Data Cleaning is a critically important part of any data analysis. Without properly prepared data, the analysis will yield inaccurate results. Correcting errors later in the analysis adds to the time, effort, and cost of the project.
It’s easy to think that if you just knew statistics better, data analysis wouldn’t be so hard.
It’s true that more statistical knowledge is always helpful. But I’ve found that statistical knowledge is only part of the story.
Another key part is developing data analysis skills. These skills apply to all analyses. It doesn’t matter which statistical method or software you’re using. So even if you never need any statistical analysis harder than a t-test, developing these skills will make your job easier.
Survey questions are often structured without regard for ease of use within a statistical model.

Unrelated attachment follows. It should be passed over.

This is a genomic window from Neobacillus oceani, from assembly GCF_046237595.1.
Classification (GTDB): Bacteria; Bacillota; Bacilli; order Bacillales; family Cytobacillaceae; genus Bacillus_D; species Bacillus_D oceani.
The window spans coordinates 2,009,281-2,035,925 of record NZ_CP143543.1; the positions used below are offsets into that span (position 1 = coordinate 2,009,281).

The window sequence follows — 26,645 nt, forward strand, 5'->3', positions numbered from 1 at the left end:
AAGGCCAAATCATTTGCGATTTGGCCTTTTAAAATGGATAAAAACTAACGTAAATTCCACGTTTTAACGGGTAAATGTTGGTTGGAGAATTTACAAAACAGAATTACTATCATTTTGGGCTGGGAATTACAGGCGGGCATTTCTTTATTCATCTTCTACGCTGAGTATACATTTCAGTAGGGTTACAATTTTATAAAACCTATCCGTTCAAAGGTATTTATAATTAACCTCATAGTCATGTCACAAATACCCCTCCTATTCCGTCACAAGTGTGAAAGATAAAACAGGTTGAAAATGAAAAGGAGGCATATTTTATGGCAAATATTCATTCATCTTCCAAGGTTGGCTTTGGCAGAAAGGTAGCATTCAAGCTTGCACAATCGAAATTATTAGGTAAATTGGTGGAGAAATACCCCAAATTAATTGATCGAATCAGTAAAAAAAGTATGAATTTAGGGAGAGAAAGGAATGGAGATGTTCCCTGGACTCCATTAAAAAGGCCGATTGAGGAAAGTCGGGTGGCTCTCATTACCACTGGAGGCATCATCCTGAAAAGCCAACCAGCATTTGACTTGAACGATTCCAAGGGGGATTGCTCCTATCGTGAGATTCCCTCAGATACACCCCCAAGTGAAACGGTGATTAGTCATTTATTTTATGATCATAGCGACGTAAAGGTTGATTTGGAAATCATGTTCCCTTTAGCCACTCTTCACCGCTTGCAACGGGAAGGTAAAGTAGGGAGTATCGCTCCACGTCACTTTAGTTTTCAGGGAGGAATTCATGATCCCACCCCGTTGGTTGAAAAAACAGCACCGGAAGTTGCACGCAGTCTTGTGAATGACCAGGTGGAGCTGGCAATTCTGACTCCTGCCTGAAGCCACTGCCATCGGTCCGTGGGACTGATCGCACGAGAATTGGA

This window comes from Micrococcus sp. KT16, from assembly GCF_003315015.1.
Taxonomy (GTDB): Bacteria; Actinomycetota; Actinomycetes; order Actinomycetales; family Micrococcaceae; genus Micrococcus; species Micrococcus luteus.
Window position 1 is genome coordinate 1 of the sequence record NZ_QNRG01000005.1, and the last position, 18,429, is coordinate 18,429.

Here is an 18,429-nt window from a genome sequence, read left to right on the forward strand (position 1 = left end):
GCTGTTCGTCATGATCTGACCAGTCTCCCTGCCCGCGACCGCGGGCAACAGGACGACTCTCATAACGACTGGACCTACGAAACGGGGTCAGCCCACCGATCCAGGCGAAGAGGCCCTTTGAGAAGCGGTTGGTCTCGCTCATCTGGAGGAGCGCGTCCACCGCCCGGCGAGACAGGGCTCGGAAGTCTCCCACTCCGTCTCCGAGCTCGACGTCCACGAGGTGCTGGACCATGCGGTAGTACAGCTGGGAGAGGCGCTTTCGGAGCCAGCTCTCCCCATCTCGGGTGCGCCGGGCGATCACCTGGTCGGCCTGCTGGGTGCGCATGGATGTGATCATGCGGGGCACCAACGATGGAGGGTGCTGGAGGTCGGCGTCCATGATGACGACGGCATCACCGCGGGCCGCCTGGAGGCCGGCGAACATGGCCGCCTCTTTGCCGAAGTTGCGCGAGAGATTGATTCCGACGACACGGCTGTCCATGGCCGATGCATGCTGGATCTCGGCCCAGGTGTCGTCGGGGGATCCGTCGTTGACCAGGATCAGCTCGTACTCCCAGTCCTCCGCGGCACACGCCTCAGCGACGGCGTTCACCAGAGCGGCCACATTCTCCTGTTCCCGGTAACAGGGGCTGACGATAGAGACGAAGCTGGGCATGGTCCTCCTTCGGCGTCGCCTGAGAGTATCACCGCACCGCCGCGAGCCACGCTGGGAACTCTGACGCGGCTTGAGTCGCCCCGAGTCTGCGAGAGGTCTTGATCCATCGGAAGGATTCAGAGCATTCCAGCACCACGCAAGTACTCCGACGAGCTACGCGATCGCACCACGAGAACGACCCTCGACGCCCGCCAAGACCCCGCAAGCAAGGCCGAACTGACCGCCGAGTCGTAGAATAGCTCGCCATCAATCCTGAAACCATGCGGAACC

Take for example a survey done by the Centers for Disease Control (CDC) regarding child births in the U.S. One of the variables in the data set is “interval since last pregnancy”. Here is a histogram of the results.
Knowing the level of measurement of a variable is crucial when working out how to analyze the variable. Failing to correctly match the statistical method to a variable’s level of measurement leads either to nonsense or to misleading results.
by Christos Giannoulis, PhD
Attributes are often measured using multiple variables with different upper and lower limits. For example, we may have five measures of political orientation, each with a different range of values.
Each variable is measured in a different way. The measures have a different number of categories and the low and high scores on each measure are different.
Ever gritted your teeth when your collaborator invalidates all your hard work by telling you that the data set you were working on had “a few minor changes”?
Or panicked when someone running a big meta-analysis asks you to share your data?
If any of these experiences rings true to you, then you need to adopt the philosophy of reproducible research.